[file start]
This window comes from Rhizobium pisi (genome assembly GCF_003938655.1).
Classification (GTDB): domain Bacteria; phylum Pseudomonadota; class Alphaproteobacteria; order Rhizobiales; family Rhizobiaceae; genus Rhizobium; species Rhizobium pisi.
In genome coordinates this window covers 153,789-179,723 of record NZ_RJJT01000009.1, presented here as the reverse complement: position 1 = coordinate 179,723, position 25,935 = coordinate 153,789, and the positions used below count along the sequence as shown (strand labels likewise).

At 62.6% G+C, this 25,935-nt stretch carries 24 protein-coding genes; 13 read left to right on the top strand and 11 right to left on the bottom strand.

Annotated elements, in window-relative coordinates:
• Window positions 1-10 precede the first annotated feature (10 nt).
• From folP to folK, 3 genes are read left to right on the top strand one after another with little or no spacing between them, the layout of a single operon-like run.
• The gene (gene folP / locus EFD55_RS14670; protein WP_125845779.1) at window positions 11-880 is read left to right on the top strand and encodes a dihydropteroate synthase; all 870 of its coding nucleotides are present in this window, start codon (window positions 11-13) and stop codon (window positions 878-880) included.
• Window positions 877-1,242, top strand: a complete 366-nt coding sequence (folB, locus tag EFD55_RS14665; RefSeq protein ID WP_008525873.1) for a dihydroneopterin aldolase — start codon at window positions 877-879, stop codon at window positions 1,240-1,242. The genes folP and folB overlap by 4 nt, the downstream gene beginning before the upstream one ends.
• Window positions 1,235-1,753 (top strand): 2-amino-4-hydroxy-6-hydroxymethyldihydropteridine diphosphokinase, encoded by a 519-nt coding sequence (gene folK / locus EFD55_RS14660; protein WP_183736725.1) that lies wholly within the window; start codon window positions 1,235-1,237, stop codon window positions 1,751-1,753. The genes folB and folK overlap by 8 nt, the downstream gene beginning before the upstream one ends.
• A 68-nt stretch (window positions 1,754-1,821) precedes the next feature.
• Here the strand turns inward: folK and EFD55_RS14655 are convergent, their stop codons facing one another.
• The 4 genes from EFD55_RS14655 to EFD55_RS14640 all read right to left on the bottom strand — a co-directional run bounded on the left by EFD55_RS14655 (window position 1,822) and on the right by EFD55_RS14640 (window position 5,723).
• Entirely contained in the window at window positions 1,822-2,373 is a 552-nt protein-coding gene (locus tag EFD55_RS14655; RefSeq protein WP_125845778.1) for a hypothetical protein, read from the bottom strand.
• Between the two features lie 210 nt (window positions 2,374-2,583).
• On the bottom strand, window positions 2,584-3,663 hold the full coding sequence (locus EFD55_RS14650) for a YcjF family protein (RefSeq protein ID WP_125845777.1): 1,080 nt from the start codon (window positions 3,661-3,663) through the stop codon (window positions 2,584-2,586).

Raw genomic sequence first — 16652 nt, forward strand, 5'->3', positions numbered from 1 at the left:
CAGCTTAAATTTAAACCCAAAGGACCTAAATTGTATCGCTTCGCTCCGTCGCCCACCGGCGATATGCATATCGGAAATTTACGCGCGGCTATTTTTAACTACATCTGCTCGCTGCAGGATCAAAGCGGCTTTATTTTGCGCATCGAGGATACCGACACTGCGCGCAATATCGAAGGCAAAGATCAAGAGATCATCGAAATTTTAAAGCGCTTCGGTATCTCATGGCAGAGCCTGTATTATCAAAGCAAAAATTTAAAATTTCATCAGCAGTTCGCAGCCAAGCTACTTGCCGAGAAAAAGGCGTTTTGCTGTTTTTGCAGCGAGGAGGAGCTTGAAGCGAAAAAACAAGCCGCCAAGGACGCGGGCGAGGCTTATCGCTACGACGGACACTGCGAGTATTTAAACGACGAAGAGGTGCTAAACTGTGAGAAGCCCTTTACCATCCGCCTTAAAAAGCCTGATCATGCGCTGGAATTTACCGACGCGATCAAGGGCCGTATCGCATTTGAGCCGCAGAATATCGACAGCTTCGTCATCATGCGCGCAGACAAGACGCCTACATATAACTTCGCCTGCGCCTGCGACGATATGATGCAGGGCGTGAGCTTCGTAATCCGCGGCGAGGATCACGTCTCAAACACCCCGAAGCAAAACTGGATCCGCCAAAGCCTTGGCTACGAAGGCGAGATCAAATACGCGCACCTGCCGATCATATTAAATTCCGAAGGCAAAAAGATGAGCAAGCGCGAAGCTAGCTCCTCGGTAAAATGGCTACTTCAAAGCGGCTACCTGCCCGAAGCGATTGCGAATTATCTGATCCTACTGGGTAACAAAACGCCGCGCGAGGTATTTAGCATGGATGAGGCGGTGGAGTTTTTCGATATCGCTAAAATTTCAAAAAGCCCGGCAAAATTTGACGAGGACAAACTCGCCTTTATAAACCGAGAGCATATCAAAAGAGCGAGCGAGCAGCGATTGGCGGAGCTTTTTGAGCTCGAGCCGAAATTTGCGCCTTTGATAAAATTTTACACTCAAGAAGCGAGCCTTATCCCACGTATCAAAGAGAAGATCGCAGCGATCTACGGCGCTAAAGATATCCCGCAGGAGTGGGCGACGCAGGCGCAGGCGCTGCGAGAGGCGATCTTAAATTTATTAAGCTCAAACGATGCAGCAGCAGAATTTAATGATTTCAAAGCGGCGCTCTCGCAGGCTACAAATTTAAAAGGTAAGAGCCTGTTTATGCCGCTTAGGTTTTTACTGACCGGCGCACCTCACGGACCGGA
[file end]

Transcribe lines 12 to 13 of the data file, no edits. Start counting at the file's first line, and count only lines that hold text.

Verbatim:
• Here the strand turns inward: folK and EFD55_RS14655 are convergent, their stop codons facing one another.
• The 4 genes from EFD55_RS14655 to EFD55_RS14640 all read right to left on the bottom strand — a co-directional run bounded on the left by EFD55_RS14655 (window position 1,822) and on the right by EFD55_RS14640 (window position 5,723).